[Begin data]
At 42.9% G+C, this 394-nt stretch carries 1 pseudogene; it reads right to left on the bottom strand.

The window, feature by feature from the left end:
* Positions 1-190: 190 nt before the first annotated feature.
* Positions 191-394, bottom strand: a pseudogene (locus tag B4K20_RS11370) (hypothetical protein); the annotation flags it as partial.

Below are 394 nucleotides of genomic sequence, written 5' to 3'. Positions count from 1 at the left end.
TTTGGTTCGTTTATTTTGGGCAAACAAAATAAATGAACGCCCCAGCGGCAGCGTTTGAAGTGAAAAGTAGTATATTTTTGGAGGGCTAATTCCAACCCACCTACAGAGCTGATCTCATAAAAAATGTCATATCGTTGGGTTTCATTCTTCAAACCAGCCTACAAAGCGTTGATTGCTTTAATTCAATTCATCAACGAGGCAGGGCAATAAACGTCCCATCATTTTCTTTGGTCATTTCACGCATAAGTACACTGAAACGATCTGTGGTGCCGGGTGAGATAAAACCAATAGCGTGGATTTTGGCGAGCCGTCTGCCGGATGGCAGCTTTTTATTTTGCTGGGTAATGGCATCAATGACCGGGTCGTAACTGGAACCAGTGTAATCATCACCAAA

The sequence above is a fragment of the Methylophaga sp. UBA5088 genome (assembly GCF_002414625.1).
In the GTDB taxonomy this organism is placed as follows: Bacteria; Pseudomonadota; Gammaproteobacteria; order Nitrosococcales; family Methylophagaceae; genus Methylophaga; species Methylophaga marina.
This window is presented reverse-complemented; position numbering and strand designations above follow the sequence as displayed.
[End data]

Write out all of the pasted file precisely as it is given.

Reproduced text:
At 42.9% G+C, this 394-nt stretch carries 1 pseudogene; it reads right to left on the bottom strand.

The window, feature by feature from the left end:
* Positions 1-190: 190 nt before the first annotated feature.
* Positions 191-394, bottom strand: a pseudogene (locus tag B4K20_RS11370) (hypothetical protein); the annotation flags it as partial.

Below are 394 nucleotides of genomic sequence, written 5' to 3'. Positions count from 1 at the left end.
TTTGGTTCGTTTATTTTGGGCAAACAAAATAAATGAACGCCCCAGCGGCAGCGTTTGAAGTGAAAAGTAGTATATTTTTGGAGGGCTAATTCCAACCCACCTACAGAGCTGATCTCATAAAAAATGTCATATCGTTGGGTTTCATTCTTCAAACCAGCCTACAAAGCGTTGATTGCTTTAATTCAATTCATCAACGAGGCAGGGCAATAAACGTCCCATCATTTTCTTTGGTCATTTCACGCATAAGTACACTGAAACGATCTGTGGTGCCGGGTGAGATAAAACCAATAGCGTGGATTTTGGCGAGCCGTCTGCCGGATGGCAGCTTTTTATTTTGCTGGGTAATGGCATCAATGACCGGGTCGTAACTGGAACCAGTGTAATCATCACCAAA

The sequence above is a fragment of the Methylophaga sp. UBA5088 genome (assembly GCF_002414625.1).
In the GTDB taxonomy this organism is placed as follows: Bacteria; Pseudomonadota; Gammaproteobacteria; order Nitrosococcales; family Methylophagaceae; genus Methylophaga; species Methylophaga marina.
This window is presented reverse-complemented; position numbering and strand designations above follow the sequence as displayed.